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Convoy guidelines
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by Mel Albright, AFMS Safety

"Hey y'all. Looks like we've got us a convoy here."

We rockhounds go on a lot of field trips. Often we go in convoys. Most often, someone says, "Follow me," we all pile into our vehicles, and away we go. Sad to say, we're not really thinking about safety. So let's do that a little while.

First, before you leave, everyone should get full information about where you're going and how you'll get there. Then, as the convoy goes along, no one will get frantic about losing it and missing out on the trip. That way, they'll pay attention to what's going on around them instead of worrying. A quick copy of a hand drawn map or written directions would be best. Otherwise, talk slow so people can make notes.

Now, let's talk about the leader(s). The first car should contain the guide who knows exactly how to get there AND the first car should have a cell phone AND the first car should have cruise control. The last car should also contain a guide who knows how to get there AND a cell phone. That way, the last guy can tell the lead car when to slow down, to speed up, that there's a problem, or what else is happening. If someone has car trouble, the "tail-end Charlie" can also make sure they get the help they need and get on to the field trip when they can.

The speed of the convoy is important. Ever watch a kid pull a Slinky across a rug while holding one end? The coils close up and spread out at random. The back end is standing still one minute and then moving faster than the front end the next. Well--that's what happens in a convoy. If all the cars went real slow, this stretching and shrinking might not be too bad. If they went real fast, things might get out of hand. And, there are always road conditions, traffic lights, stop signs, and other traffic to worry about. So, the first car should adjust speed according to what's going on. On a 4-lane, speed up. On a dusty road with no wind blowing, slow way down. After a stop sign, or after a traffic light or after a turn, slow way down until "tail-end Charlie" reports being by the point of change. On the open road, set the cruise control at 5 to 10 miles per hour under the speed limit. Then the stretching and shrinking won't get out of hand and no one will worry about getting left behind and the last car won't have to drive 80 once in a while.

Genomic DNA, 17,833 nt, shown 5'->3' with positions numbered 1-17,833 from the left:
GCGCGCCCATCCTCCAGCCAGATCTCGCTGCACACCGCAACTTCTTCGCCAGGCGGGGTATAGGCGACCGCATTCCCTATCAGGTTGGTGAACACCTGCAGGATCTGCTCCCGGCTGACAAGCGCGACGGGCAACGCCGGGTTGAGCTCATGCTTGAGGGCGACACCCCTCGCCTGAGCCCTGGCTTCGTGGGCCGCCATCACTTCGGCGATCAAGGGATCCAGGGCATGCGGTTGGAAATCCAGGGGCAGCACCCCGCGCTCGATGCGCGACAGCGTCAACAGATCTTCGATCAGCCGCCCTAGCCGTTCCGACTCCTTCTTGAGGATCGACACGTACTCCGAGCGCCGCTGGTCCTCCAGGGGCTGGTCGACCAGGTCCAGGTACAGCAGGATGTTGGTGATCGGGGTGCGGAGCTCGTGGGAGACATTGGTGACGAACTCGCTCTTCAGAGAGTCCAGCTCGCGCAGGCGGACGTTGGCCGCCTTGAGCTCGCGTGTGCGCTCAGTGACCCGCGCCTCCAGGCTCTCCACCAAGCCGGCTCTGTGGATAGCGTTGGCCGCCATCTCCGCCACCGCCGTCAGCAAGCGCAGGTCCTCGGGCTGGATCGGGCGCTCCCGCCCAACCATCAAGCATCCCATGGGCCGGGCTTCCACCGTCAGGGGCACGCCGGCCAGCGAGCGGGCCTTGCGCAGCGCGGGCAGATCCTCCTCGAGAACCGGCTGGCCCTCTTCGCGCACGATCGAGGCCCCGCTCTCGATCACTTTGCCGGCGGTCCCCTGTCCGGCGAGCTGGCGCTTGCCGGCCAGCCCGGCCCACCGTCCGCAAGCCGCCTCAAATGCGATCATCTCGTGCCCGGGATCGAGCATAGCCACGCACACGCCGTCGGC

If you're driving in the convoy, there are some things to pay attention to, also--such as the plate number and color of the car you are behind. Your distance behind the car in front should be as constant as you can make it. For safety reasons, you should observe the "2-second" rule--never be closer than 2 seconds behind (count "one thousand one, one thousand two"). If you see a car behind that isn't in the convoy and wants to pass, open up your spacing so they won't feel that they have to pass several cars at once. That way, they probably won't tailgate you. Do you remember the old saying "Monkey see, monkey do"? That should be you in a convoy. If the car leading you shows brake lights, step on your brakes. If it shows a turn signal, turn on your signal. If it changes lanes, you change lanes. If it speeds up or slows down, you do the same. If it pulls to the shoulder, you do too. Every car in a convoy should travel with headlights on. That we you know who's part of the convoy, and everyone else knows you're part of it too. You can also flash your lights to alert the driver in front of you if you need to slow down, pull over, or stop.

And, when you all get there with no problems, smile and start hunting that find of a lifetime. If you think I'm exaggerating the possible convoy problems, you should see the exchange bulletins. EVERY ONE of the problems mentioned above recently happened on ONE club field trip. Half the drivers got separated and were lost and NEVER got there. One car was delayed by an accident and the driver got a speeding ticket trying to catch up.


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© 1998-2014 Memphis Archaeological and Geological Society. This page last updated 10.24.14.